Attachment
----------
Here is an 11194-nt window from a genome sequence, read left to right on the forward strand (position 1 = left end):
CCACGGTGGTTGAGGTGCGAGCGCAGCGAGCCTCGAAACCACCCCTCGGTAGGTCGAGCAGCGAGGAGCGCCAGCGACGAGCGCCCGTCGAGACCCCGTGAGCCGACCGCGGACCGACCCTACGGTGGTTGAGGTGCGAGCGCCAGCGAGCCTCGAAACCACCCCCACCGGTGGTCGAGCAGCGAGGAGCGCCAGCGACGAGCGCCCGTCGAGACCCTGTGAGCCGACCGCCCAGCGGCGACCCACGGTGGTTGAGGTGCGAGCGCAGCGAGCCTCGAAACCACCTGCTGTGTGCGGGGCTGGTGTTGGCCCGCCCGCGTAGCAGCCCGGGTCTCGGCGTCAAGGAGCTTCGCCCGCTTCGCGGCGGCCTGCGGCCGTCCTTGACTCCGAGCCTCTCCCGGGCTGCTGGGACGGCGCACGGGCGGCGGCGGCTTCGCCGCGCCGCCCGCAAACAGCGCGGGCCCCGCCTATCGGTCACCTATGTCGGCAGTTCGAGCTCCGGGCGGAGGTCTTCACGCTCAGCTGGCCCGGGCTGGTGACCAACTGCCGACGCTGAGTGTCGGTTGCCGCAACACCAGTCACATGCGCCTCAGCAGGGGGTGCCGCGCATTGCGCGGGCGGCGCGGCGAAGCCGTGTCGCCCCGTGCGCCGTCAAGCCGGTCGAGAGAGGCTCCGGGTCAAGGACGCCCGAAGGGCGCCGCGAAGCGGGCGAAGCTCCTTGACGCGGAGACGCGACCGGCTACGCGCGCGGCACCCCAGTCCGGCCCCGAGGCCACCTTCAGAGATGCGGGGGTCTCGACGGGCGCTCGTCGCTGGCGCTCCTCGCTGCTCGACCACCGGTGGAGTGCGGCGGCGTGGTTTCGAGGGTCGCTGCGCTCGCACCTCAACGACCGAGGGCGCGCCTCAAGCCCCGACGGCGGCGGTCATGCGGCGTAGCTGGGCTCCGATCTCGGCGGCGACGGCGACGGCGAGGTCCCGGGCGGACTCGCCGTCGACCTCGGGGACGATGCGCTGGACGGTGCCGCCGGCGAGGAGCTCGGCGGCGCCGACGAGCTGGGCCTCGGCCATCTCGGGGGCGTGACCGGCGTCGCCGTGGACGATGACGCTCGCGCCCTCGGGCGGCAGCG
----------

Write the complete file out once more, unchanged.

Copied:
Here is an 11194-nt window from a genome sequence, read left to right on the forward strand (position 1 = left end):
CCACGGTGGTTGAGGTGCGAGCGCAGCGAGCCTCGAAACCACCCCTCGGTAGGTCGAGCAGCGAGGAGCGCCAGCGACGAGCGCCCGTCGAGACCCCGTGAGCCGACCGCGGACCGACCCTACGGTGGTTGAGGTGCGAGCGCCAGCGAGCCTCGAAACCACCCCCACCGGTGGTCGAGCAGCGAGGAGCGCCAGCGACGAGCGCCCGTCGAGACCCTGTGAGCCGACCGCCCAGCGGCGACCCACGGTGGTTGAGGTGCGAGCGCAGCGAGCCTCGAAACCACCTGCTGTGTGCGGGGCTGGTGTTGGCCCGCCCGCGTAGCAGCCCGGGTCTCGGCGTCAAGGAGCTTCGCCCGCTTCGCGGCGGCCTGCGGCCGTCCTTGACTCCGAGCCTCTCCCGGGCTGCTGGGACGGCGCACGGGCGGCGGCGGCTTCGCCGCGCCGCCCGCAAACAGCGCGGGCCCCGCCTATCGGTCACCTATGTCGGCAGTTCGAGCTCCGGGCGGAGGTCTTCACGCTCAGCTGGCCCGGGCTGGTGACCAACTGCCGACGCTGAGTGTCGGTTGCCGCAACACCAGTCACATGCGCCTCAGCAGGGGGTGCCGCGCATTGCGCGGGCGGCGCGGCGAAGCCGTGTCGCCCCGTGCGCCGTCAAGCCGGTCGAGAGAGGCTCCGGGTCAAGGACGCCCGAAGGGCGCCGCGAAGCGGGCGAAGCTCCTTGACGCGGAGACGCGACCGGCTACGCGCGCGGCACCCCAGTCCGGCCCCGAGGCCACCTTCAGAGATGCGGGGGTCTCGACGGGCGCTCGTCGCTGGCGCTCCTCGCTGCTCGACCACCGGTGGAGTGCGGCGGCGTGGTTTCGAGGGTCGCTGCGCTCGCACCTCAACGACCGAGGGCGCGCCTCAAGCCCCGACGGCGGCGGTCATGCGGCGTAGCTGGGCTCCGATCTCGGCGGCGACGGCGACGGCGAGGTCCCGGGCGGACTCGCCGTCGACCTCGGGGACGATGCGCTGGACGGTGCCGCCGGCGAGGAGCTCGGCGGCGCCGACGAGCTGGGCCTCGGCCATCTCGGGGGCGTGACCGGCGTCGCCGTGGACGATGACGCTCGCGCCCTCGGGCGGCAGCG